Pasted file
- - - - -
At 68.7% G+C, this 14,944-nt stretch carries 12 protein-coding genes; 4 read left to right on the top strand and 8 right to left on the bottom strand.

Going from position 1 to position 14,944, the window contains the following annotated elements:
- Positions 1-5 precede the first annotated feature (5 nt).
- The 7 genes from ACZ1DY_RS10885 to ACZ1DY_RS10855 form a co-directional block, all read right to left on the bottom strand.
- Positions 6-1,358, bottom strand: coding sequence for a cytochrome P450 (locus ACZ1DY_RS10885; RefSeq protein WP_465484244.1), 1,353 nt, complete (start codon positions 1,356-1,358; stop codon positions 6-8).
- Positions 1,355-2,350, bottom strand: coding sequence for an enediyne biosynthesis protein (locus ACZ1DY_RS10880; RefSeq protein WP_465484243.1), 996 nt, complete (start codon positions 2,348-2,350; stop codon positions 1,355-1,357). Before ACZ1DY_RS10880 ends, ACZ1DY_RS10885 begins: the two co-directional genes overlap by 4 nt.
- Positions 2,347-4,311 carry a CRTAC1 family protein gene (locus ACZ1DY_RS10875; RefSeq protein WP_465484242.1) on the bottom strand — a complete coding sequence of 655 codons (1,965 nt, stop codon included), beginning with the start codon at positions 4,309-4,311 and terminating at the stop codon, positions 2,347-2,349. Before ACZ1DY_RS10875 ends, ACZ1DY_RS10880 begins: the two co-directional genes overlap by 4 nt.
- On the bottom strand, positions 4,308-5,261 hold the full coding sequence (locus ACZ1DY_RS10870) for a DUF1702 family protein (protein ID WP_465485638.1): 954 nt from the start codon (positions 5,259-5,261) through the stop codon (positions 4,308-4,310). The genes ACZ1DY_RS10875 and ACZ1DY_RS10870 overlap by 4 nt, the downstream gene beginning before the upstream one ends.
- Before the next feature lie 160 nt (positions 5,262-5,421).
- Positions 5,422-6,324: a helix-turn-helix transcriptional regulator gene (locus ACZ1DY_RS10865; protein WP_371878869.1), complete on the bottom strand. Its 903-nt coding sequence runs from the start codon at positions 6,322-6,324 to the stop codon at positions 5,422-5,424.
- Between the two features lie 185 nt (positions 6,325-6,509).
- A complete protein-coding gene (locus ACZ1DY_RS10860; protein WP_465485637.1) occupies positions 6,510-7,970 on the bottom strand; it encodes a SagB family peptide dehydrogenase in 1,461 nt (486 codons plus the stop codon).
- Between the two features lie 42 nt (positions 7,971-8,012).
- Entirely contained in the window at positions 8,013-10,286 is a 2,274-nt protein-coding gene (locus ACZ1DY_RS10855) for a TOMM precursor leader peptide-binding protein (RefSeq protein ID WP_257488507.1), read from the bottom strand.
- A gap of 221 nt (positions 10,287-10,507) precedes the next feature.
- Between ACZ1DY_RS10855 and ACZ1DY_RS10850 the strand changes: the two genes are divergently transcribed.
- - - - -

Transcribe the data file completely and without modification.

At 68.7% G+C, this 14,944-nt stretch carries 12 protein-coding genes; 4 read left to right on the top strand and 8 right to left on the bottom strand.

Going from position 1 to position 14,944, the window contains the following annotated elements:
- Positions 1-5 precede the first annotated feature (5 nt).
- The 7 genes from ACZ1DY_RS10885 to ACZ1DY_RS10855 form a co-directional block, all read right to left on the bottom strand.
- Positions 6-1,358, bottom strand: coding sequence for a cytochrome P450 (locus ACZ1DY_RS10885; RefSeq protein WP_465484244.1), 1,353 nt, complete (start codon positions 1,356-1,358; stop codon positions 6-8).
- Positions 1,355-2,350, bottom strand: coding sequence for an enediyne biosynthesis protein (locus ACZ1DY_RS10880; RefSeq protein WP_465484243.1), 996 nt, complete (start codon positions 2,348-2,350; stop codon positions 1,355-1,357). Before ACZ1DY_RS10880 ends, ACZ1DY_RS10885 begins: the two co-directional genes overlap by 4 nt.
- Positions 2,347-4,311 carry a CRTAC1 family protein gene (locus ACZ1DY_RS10875; RefSeq protein WP_465484242.1) on the bottom strand — a complete coding sequence of 655 codons (1,965 nt, stop codon included), beginning with the start codon at positions 4,309-4,311 and terminating at the stop codon, positions 2,347-2,349. Before ACZ1DY_RS10875 ends, ACZ1DY_RS10880 begins: the two co-directional genes overlap by 4 nt.
- On the bottom strand, positions 4,308-5,261 hold the full coding sequence (locus ACZ1DY_RS10870) for a DUF1702 family protein (protein ID WP_465485638.1): 954 nt from the start codon (positions 5,259-5,261) through the stop codon (positions 4,308-4,310). The genes ACZ1DY_RS10875 and ACZ1DY_RS10870 overlap by 4 nt, the downstream gene beginning before the upstream one ends.
- Before the next feature lie 160 nt (positions 5,262-5,421).
- Positions 5,422-6,324: a helix-turn-helix transcriptional regulator gene (locus ACZ1DY_RS10865; protein WP_371878869.1), complete on the bottom strand. Its 903-nt coding sequence runs from the start codon at positions 6,322-6,324 to the stop codon at positions 5,422-5,424.
- Between the two features lie 185 nt (positions 6,325-6,509).
- A complete protein-coding gene (locus ACZ1DY_RS10860; protein WP_465485637.1) occupies positions 6,510-7,970 on the bottom strand; it encodes a SagB family peptide dehydrogenase in 1,461 nt (486 codons plus the stop codon).
- Between the two features lie 42 nt (positions 7,971-8,012).
- Entirely contained in the window at positions 8,013-10,286 is a 2,274-nt protein-coding gene (locus ACZ1DY_RS10855) for a TOMM precursor leader peptide-binding protein (RefSeq protein ID WP_257488507.1), read from the bottom strand.
- A gap of 221 nt (positions 10,287-10,507) precedes the next feature.
- Between ACZ1DY_RS10855 and ACZ1DY_RS10850 the strand changes: the two genes are divergently transcribed.